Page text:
yaon ay gayon din kung hiling ng Bayan.

Ako'y mamamatay, ngayong namamalas
na sa silinganan ay namamanaag
yaong maligayang araw na sisikat
sa likod ng luksang nagtabing na ulap.

Ang kulay na pula kung kinakailangan
na maitina sa iyong liwayway,
dugo ko'y isabong at siyang ikinang
ng kislap ng iyong maningning na ilaw

Ang aking adhika sapul magkaisip
ng kasalukuyang bata pang maliit,
ay ang tanghaling ka at minsan masilip
sa dagat Silangan hiyas na marikit.

Natuyo ang luhang sa mata'y nunukal,
taas na ang noo't walang kapootan,
walang bakas kunot ng kapighatian
gabahid man dungis niyong kahihiyan.

Sa kabuhayang ko ang laging gunita
maningas na aking ninanasa-nasa
ay guminhawa ka ang hiyas ng diwa
pag hingang papanaw ngayong biglang-bigla.

Ikaw'y guminhawa laking kagandahang
akoy malugmok, at ikaw ay matanghal,
hiniga'y malagot, mabuhay ka lamang
bangkay ko'y masilong sa iyong Kalangitan.

Kung sa libingan ko'y tumubong mamalas
sa malagong damo mahinhing bulaklak,
sa mga labi mo'y mangyayaring itapat,
sa kaluluwa ko hatik ay igawad.

At sa aking noo nawa'y iparamdam,
sa lamig ng lupa ng aking libingan,
ang init ng iyong paghingang dalisay
at simoy ng iyong paggiliw na tunay.

Bayaang ang buwan sa aki'y ititig
ang liwanag niyang lamlam at tahimik,
liwayway bayaang sa aki'y ihatid
magalaw na sinag at hanging hagibis.

Kung sakasakaling bumabang humantong
sa krus ko'y dumapo kahit isang ibon
doon ay bayaan humuning hinahon
at dalitin niya payapang panahon.

Bayaan ang ningas ng sikat ng araw
ula'y pasingawin noong kainitan,
magbalik sa langit ng boong dalisay
kalakip ng aking pagdaing na hiyaw.

Bayaang sino man sa katotang giliw
tangisang maagang sa buhay pagkitil;
kung tungkol sa akin ay may manalangin
idalangin, Bayan, yaring pagka himbing.

Idalanging lahat yaong nangamatay,
mangagatiis hirap na walang kapantay;
mga ina naming walang kapalaran
na inihihibik ay kapighatian.

Ang mga bao't pinapangulila,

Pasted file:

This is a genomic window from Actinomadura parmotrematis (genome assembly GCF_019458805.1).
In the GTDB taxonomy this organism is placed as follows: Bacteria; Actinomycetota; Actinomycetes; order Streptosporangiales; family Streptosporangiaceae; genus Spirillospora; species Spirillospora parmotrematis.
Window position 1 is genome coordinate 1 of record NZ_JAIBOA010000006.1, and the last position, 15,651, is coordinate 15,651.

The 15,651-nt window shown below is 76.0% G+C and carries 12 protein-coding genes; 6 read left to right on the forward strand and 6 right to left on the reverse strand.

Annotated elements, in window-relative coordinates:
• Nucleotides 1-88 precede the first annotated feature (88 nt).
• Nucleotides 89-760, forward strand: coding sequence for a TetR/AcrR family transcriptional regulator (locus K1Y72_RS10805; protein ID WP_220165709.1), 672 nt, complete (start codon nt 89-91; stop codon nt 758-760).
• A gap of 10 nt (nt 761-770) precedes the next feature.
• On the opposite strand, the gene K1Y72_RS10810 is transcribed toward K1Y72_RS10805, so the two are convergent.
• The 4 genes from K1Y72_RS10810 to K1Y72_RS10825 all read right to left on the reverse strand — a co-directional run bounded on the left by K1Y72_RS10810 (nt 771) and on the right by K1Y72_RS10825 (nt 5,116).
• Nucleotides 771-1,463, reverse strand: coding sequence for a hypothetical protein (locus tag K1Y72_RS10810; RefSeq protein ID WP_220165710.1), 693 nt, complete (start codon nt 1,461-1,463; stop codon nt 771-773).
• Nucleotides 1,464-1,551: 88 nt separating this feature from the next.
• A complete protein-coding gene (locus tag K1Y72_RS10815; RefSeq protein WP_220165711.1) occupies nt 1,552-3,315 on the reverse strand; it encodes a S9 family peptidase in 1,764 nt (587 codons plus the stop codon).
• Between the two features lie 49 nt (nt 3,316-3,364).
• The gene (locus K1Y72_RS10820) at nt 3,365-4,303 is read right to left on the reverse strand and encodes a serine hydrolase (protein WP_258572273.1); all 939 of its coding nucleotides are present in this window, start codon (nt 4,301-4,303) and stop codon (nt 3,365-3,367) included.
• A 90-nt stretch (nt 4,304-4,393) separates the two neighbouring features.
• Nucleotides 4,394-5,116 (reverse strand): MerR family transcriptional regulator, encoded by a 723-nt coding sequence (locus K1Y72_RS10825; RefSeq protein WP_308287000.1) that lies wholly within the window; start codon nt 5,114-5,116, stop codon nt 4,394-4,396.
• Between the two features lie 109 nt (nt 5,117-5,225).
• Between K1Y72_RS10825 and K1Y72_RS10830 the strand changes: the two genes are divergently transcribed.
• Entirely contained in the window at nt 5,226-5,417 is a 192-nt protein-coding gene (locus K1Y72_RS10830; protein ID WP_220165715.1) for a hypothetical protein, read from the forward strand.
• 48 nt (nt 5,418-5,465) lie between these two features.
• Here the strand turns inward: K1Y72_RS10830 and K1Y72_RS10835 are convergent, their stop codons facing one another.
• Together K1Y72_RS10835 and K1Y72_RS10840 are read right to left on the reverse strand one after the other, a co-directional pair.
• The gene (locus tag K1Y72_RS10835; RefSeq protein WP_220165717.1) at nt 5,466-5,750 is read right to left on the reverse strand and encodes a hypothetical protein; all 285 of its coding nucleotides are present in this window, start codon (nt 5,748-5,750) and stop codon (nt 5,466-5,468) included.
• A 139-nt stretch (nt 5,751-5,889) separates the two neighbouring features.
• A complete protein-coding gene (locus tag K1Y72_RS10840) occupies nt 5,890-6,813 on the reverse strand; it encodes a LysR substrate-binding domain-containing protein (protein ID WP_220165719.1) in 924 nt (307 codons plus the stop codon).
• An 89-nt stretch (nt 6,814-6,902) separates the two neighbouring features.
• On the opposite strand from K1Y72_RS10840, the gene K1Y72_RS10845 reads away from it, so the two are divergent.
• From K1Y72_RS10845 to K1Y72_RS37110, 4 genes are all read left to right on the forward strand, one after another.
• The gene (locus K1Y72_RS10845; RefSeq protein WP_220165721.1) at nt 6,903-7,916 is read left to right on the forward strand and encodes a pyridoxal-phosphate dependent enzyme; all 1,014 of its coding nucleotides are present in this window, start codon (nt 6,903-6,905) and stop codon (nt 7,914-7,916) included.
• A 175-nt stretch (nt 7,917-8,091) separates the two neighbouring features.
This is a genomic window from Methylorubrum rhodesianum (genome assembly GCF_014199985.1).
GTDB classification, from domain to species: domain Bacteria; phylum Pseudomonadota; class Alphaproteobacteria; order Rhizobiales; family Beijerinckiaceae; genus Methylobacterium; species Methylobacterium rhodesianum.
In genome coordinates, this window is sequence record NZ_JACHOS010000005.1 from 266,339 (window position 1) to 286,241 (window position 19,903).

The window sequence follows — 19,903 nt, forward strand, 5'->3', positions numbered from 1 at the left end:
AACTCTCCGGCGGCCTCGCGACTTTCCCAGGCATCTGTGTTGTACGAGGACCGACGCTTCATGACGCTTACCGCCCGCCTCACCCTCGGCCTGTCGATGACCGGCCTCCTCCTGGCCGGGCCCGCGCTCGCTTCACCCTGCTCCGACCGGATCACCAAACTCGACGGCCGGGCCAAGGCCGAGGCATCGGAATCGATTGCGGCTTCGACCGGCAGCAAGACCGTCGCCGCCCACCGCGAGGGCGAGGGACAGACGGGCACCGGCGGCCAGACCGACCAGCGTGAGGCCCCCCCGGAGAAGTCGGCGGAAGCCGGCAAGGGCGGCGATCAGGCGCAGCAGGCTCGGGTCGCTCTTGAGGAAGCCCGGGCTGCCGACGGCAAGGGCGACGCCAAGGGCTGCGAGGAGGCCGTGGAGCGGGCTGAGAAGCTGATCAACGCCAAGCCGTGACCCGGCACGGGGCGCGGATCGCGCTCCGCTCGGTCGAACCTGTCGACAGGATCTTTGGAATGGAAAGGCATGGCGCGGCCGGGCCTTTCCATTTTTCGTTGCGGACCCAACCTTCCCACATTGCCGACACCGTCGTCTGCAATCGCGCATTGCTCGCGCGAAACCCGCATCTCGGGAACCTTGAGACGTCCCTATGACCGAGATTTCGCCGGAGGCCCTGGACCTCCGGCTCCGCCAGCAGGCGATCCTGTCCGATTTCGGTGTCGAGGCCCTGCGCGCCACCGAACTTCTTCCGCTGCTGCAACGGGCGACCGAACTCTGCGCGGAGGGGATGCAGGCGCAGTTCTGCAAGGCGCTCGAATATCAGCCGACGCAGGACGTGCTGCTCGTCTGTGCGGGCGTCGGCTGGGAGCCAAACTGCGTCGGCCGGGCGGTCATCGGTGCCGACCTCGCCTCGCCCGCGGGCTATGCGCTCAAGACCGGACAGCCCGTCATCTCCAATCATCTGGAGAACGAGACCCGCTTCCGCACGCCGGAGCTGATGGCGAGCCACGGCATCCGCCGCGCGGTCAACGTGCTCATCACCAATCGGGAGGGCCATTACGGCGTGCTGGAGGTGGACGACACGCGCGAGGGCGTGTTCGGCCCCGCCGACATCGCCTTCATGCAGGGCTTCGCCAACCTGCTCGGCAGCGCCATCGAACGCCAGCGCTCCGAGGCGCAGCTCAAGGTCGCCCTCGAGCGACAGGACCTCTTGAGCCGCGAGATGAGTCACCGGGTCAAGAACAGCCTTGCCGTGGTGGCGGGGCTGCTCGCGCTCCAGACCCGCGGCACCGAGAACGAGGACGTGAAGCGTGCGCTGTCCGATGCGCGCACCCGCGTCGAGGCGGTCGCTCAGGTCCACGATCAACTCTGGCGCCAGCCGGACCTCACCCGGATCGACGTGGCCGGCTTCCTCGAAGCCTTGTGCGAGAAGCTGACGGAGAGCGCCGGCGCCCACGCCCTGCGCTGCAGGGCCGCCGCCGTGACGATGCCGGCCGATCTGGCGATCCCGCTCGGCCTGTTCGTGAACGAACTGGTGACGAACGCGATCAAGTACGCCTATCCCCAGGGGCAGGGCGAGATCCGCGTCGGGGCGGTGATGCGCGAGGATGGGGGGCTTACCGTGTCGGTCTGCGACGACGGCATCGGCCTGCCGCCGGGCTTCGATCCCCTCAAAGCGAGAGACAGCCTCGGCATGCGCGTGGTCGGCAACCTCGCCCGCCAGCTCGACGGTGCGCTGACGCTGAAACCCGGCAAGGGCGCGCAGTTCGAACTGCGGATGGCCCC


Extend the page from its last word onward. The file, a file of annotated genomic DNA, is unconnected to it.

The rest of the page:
ang mga bilanggong nagsisipagdusa;
dalanginin namang kanilang makita
ang kalayaan mong, ikagiginhawa.

At kung an madilim na gabing mapanglaw
ay lumaganap na doon sa libinga't
tanging mga patay ang nangaglalamay,
huwag bagabagin ang katahimikan.

Ang kanyang hiwagay huwag gambalain;
kaipala'y maringig doon ang taginting,
tunog ng gitara't salterio'y mag saliw,
ako, Bayan yao't kita'y aawitin.

Kung ang libingan ko'y limot na ng lahat
at wala ng kurus at batang mabakas,
bayaang linangin ng taong masipag,
lupa'y asarolin at kauyang ikalat.

At mga buto ko ay bago matunaw
mauwi sa wala at kusang maparam,
alabok ng iyong latag ay bayaang
siya ang babalang doo'y makipisan.

Kung magka gayon na'y aalintanahin
na ako sa limot iyong ihabilin
pagka't himpapawid at ang panganorin
mga lansangan mo'y aking lilibutins.

Matining na tunog ako sa dingig mo,
ilaw, mga kulay, masamyong pabango,
ang ugong at awit, pag hibik sa iyo,
pag asang dalisay ng pananalig ko.

Bayang iniirog, sakit niyaring hirap,
Katagalugang ko pinakaliliyag,
dinggin mo ang aking pagpapahimakas;
diya'y iiwan ko sa iyo ang lahat.

Ako'y patutungo sa walang busabos,
walang umiinis at berdugong hayop;
pananalig doo'y di nakasasalot,
si Bathala lamang dooy haring lubos.

Paalam, magulang at mga kapatid
kapilas ng aking kaluluwa't dibdib
mga kaibigan bata pang maliit
sa aking tahanan di na masisilip.

Pag pasasalamat at napahinga rin,
paalam estranherang kasuyo ko't aliw,
paalam sa inyo, mga ginigiliw;
mamatay ay siyang pagkakagupiling!

Another Tagalog Translation

HULING PAHIMAKAS (translation by Julian Cruz Balmaceda)

Paalam na mutyang Tinubuang Lupang minahal ng araw
Ligayang Naglaho at Perlas ng Dagat-Kasilanganan
Masayang sa iyo'y dulot ang aking aba't lantang buhay
Gano mang kaningning, gano mang kaganda at kasariwaan
''Idudulot ko rin kung dahil sa iyong ikatitiwasay
...

References

  • Mauro Garcia (1961). 'Translations of Mi Ultimo Adios,' in Historical Bulletin Manila. Philippine Historical Association.
  • Hilario, Frank A (2005). indios bravos! Jose Rizal as Messiah of the Redemption. Lumos Publishing House.
  • Multiple Authorship (1990). Mi Ultimo Adios in Foreign and Local Translations (2 vol). National Historical Institute.
  • Sung by various Artists of Spanish language as a Tribute (more information needed!)

See also